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Security & privacy

Don’t click on this scary text that can steal your data and hijack your phone

How often do you go over your mobile phone bill at the end of the month? Tap or click here for five ways to save money on your phone bill. Have you ever noticed anything strange, like a large number of text messages? If you have, you may have fallen victim to a dangerous new scam.

Cybercriminals are now going for a one-two punch by infecting your phone with malware and stealing your credit card details in the process. Research done by security firm Pradeo unraveled just how brazen cybercriminals are becoming.

Scammers are combining old tricks with new methods to spread chaos and get rich in the process. Falling victim to this scam will lead to enormous phone bills and banking fraud.

Here’s the backstory

Cybercriminals will first send a malicious text message to get your personal information for the attack to be successful. This is also known as a smishing Trojan. In it, the criminals claim that you need to pay a small fee for a package delivery by following a link.

Once you click on the link, a message will inform you that you need to update your Google Chrome to the latest version to proceed. Unsuspecting users will continue with the suggested update, but it’s nothing but cleverly disguised malware.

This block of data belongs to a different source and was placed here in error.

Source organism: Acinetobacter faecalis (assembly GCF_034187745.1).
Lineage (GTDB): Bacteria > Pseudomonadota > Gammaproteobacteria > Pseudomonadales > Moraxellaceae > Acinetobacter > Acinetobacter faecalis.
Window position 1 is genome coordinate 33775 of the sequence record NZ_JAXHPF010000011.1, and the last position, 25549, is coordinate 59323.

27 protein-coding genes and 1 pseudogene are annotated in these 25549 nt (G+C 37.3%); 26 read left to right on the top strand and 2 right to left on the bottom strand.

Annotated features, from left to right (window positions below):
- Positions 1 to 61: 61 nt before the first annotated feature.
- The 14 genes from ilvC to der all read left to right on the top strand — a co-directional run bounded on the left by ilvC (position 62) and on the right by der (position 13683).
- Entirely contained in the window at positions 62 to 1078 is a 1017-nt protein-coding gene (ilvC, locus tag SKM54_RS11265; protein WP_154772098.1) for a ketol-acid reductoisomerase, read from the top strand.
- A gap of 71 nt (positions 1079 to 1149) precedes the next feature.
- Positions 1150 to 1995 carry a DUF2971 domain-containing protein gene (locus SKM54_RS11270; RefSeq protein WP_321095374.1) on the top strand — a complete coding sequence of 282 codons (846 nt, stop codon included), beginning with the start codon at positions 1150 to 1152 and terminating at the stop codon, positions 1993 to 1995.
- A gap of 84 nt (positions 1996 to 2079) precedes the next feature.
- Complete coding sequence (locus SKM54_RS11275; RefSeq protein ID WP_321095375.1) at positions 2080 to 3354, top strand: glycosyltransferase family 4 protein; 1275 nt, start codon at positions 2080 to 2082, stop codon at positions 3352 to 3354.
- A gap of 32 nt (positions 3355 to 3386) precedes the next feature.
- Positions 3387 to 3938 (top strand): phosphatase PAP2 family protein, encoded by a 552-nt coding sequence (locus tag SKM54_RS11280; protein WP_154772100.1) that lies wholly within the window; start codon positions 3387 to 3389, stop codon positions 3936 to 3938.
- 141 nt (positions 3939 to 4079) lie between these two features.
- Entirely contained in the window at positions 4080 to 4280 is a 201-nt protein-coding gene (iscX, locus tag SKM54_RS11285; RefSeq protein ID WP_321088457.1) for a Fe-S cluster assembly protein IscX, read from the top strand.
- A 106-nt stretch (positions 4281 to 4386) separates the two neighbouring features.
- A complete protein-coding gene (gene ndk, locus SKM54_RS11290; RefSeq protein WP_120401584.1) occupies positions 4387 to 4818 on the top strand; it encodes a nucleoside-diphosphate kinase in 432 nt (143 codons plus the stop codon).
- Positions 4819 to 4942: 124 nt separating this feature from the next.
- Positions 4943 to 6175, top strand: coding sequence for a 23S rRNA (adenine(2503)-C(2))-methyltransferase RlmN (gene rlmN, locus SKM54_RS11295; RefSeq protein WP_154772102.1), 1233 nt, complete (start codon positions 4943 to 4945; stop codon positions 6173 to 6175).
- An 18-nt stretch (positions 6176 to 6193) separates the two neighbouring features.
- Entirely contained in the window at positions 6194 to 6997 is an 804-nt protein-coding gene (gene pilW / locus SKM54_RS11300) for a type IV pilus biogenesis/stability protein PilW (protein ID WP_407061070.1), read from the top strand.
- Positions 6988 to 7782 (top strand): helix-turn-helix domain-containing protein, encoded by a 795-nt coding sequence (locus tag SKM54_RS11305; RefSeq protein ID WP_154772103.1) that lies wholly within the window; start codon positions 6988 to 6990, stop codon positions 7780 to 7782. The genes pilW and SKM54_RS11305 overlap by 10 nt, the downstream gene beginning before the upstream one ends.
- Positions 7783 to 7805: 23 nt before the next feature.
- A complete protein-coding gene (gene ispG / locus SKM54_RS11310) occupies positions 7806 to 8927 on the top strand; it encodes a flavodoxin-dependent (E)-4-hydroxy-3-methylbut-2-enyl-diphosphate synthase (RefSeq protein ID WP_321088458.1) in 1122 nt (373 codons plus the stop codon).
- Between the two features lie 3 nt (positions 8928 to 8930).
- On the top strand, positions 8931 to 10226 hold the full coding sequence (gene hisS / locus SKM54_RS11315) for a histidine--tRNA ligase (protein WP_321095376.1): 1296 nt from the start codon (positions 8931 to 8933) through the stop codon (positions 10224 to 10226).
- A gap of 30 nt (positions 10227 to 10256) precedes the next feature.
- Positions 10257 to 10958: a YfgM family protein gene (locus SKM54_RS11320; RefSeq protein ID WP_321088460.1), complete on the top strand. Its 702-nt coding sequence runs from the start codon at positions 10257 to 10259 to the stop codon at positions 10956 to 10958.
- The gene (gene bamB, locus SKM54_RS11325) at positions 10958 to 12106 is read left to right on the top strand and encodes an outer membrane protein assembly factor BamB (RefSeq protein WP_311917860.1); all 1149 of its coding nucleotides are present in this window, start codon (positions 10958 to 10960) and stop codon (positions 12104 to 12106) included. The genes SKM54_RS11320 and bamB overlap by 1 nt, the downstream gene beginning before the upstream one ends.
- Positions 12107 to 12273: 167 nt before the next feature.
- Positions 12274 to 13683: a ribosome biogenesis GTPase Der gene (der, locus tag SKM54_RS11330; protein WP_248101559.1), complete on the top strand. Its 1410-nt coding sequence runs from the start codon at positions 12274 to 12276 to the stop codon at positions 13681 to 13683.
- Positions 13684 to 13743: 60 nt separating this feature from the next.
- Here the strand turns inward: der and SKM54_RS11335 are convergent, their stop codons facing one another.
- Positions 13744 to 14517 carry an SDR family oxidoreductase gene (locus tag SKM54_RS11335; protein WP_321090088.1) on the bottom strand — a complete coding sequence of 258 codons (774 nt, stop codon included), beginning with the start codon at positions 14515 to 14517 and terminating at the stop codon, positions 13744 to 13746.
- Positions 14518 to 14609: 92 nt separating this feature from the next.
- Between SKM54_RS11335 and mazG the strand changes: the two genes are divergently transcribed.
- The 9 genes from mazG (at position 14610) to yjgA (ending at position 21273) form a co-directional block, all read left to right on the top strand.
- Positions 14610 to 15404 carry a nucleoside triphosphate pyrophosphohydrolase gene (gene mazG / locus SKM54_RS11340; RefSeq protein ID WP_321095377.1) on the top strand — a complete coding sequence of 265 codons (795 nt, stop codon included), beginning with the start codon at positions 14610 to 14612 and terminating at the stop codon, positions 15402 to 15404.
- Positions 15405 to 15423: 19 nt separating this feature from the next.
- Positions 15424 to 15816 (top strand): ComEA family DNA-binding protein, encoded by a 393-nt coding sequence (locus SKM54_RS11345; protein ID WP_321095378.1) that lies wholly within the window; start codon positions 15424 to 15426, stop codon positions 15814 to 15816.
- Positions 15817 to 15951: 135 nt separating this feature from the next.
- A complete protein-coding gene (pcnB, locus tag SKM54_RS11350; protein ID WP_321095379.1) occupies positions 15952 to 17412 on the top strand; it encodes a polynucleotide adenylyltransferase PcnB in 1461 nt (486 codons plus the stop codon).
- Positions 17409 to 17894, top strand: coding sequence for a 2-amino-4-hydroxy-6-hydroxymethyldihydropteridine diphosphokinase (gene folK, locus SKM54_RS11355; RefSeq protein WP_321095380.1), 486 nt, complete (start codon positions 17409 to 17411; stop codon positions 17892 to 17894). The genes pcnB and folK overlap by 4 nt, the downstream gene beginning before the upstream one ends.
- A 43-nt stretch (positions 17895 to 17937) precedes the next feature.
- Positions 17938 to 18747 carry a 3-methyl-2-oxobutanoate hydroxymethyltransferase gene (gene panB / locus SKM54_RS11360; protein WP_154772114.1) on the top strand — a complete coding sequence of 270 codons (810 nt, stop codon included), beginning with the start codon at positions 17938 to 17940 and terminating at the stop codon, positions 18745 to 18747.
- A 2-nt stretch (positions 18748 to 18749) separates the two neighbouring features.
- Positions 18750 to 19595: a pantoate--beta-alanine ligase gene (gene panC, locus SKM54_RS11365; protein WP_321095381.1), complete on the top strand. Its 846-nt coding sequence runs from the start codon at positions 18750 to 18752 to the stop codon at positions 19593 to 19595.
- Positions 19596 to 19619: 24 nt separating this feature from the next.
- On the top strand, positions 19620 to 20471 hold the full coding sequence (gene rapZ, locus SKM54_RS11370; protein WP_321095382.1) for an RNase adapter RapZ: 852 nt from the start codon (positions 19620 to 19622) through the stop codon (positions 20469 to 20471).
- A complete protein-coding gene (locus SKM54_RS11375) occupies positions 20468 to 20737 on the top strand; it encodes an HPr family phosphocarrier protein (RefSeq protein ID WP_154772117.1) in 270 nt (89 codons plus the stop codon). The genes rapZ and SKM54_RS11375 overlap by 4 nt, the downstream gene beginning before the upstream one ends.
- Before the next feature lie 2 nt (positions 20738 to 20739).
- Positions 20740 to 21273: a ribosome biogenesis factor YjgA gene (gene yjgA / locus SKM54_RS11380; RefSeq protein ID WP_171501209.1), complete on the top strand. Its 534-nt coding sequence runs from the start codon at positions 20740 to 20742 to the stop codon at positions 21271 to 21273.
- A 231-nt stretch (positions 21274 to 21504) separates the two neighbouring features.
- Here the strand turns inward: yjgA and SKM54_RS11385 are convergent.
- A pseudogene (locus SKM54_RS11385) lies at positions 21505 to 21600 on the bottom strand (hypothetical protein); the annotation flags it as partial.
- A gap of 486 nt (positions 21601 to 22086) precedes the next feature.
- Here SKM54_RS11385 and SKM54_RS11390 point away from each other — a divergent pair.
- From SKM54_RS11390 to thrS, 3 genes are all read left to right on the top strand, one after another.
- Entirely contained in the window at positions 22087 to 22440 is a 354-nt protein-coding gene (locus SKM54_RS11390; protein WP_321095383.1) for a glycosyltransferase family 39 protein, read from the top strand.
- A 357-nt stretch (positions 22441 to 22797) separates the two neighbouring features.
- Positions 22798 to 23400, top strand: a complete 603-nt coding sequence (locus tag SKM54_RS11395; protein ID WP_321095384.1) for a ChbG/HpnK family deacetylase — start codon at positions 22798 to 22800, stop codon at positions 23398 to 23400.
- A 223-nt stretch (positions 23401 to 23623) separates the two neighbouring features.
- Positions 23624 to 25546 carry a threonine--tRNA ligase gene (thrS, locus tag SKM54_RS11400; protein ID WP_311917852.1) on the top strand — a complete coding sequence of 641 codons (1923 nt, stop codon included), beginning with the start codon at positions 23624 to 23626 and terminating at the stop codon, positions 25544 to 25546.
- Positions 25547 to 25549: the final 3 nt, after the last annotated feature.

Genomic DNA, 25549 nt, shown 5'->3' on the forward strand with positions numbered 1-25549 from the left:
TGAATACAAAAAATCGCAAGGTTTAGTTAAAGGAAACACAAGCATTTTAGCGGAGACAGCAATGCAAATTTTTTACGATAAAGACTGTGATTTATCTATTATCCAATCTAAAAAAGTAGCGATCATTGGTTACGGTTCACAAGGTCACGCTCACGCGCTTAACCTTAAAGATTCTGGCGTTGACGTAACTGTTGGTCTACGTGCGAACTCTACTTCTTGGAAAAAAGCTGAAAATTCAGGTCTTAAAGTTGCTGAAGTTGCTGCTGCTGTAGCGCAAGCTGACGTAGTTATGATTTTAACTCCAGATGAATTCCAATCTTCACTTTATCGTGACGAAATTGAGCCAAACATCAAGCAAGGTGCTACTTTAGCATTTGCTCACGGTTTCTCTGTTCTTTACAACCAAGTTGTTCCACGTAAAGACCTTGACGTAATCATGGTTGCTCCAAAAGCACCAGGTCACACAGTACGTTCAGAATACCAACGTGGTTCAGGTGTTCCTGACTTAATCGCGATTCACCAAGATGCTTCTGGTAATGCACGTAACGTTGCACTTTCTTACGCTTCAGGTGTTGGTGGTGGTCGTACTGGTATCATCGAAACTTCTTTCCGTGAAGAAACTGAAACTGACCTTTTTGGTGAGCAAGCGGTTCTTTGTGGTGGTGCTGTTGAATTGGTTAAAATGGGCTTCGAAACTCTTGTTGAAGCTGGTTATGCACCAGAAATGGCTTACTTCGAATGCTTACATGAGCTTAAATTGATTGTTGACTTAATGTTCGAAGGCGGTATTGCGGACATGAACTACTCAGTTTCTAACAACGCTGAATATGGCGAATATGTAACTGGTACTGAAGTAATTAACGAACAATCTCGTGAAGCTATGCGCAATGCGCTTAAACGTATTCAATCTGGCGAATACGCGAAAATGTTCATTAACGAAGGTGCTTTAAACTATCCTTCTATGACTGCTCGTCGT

Once you have completed the transaction for the package delivery, which is usually no more than $2, the criminals have your credit card details. Not only did you hand over $2, but also the ability for them to drain your account.

But how did they get your number? Well, that is where the fake Google Chrome app comes in. The malware isn’t designed to steal your info but uses your phone as a proxy for sending out thousands of texts like the one you received.

“By combining an efficient phishing technique, a malware to propagate actively, and methods to bypass security solutions, this campaign is particularly dangerous,” Pradeo’s researchers explain in a blog post.

The fake Chrome app will also wreak havoc on your mobile phone bill. By using your number, the fake app sends more than 2,000 SMS per week. It’s active every day for two or three hours. The numbers targeted are seemingly random but follow a sequential pattern. 

How to stay safe

The golden rule of online safety is never to trust anything from a person you don’t know. If the message or email seems strange, it’s always best to delete it. If you are not expecting a package delivery, there shouldn’t be any reason for you to follow the link and pay a fee.

Never give your credit card details to anybody that you can’t independently verify. In this case, it would be best to check with the package delivery company to authenticate the message. If a tracking number hasn’t been provided, it’s probably fake.

For Android users specifically, always download apps from the official Google Play Store. And never blindly follow a link in an unsolicited text or email. It could be malicious and infect your device with malware.

Keep reading

Open database exposes massive Amazon review scam

Scams and malware involving Google Alerts are getting worse – Don’t be fooled

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